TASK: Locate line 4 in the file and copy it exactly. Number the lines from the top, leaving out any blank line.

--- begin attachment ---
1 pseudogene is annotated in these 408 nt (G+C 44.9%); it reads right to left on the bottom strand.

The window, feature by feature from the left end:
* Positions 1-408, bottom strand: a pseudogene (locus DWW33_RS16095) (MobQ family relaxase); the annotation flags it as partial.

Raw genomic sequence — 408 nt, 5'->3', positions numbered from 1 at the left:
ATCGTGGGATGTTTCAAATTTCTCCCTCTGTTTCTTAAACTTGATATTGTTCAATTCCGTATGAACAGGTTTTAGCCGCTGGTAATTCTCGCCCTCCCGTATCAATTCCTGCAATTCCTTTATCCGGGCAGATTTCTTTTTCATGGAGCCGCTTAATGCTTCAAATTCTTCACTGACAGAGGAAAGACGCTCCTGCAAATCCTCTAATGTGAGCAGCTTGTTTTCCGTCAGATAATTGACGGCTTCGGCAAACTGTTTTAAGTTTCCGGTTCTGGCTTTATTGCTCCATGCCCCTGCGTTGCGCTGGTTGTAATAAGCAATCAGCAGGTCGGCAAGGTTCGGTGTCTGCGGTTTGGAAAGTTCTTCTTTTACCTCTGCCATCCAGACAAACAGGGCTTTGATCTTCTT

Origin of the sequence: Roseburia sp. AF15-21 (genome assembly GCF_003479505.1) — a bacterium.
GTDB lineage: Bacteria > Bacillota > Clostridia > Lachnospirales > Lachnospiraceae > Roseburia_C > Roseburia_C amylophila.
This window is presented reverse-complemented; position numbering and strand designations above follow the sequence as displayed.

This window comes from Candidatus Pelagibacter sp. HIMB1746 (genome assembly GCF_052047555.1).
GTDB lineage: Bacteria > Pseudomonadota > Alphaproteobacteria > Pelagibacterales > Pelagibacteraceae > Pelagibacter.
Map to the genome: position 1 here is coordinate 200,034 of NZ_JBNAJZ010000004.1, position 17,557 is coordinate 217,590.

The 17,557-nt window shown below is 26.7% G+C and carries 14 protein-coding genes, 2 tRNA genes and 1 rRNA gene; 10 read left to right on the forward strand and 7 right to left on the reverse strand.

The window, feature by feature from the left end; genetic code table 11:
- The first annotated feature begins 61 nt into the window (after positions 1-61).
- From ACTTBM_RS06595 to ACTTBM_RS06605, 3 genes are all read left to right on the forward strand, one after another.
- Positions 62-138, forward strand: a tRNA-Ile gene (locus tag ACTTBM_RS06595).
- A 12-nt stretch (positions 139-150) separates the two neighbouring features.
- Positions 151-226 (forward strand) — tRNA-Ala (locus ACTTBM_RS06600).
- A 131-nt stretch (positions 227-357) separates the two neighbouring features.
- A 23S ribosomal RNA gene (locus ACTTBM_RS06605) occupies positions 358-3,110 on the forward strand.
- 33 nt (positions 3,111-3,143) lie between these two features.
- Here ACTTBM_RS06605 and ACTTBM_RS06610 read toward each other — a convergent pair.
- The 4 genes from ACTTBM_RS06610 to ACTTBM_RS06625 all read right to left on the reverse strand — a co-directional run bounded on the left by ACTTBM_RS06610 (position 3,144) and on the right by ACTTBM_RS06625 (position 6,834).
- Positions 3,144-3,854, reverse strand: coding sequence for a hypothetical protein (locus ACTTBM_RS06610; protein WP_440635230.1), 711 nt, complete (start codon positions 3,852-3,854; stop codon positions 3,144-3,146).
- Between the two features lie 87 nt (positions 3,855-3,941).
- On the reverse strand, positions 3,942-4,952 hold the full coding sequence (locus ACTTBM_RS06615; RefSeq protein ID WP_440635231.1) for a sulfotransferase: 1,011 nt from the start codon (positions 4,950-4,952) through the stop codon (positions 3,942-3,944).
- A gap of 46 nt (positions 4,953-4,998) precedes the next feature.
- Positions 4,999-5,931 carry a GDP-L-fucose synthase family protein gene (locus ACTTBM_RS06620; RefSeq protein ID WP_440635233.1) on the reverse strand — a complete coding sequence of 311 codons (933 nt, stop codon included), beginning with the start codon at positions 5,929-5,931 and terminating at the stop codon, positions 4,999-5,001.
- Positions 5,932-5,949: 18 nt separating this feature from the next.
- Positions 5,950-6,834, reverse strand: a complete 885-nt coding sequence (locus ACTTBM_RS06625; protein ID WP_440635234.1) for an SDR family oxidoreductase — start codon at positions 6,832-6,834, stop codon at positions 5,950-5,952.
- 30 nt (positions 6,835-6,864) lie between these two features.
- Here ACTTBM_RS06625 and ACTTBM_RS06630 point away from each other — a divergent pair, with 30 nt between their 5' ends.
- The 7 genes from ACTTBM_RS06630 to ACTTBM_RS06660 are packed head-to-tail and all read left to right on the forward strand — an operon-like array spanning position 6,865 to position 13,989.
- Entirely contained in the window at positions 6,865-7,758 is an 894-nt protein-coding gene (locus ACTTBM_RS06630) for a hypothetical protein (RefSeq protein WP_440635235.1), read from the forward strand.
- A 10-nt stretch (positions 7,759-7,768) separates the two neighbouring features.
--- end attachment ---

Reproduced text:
Raw genomic sequence — 408 nt, 5'->3', positions numbered from 1 at the left: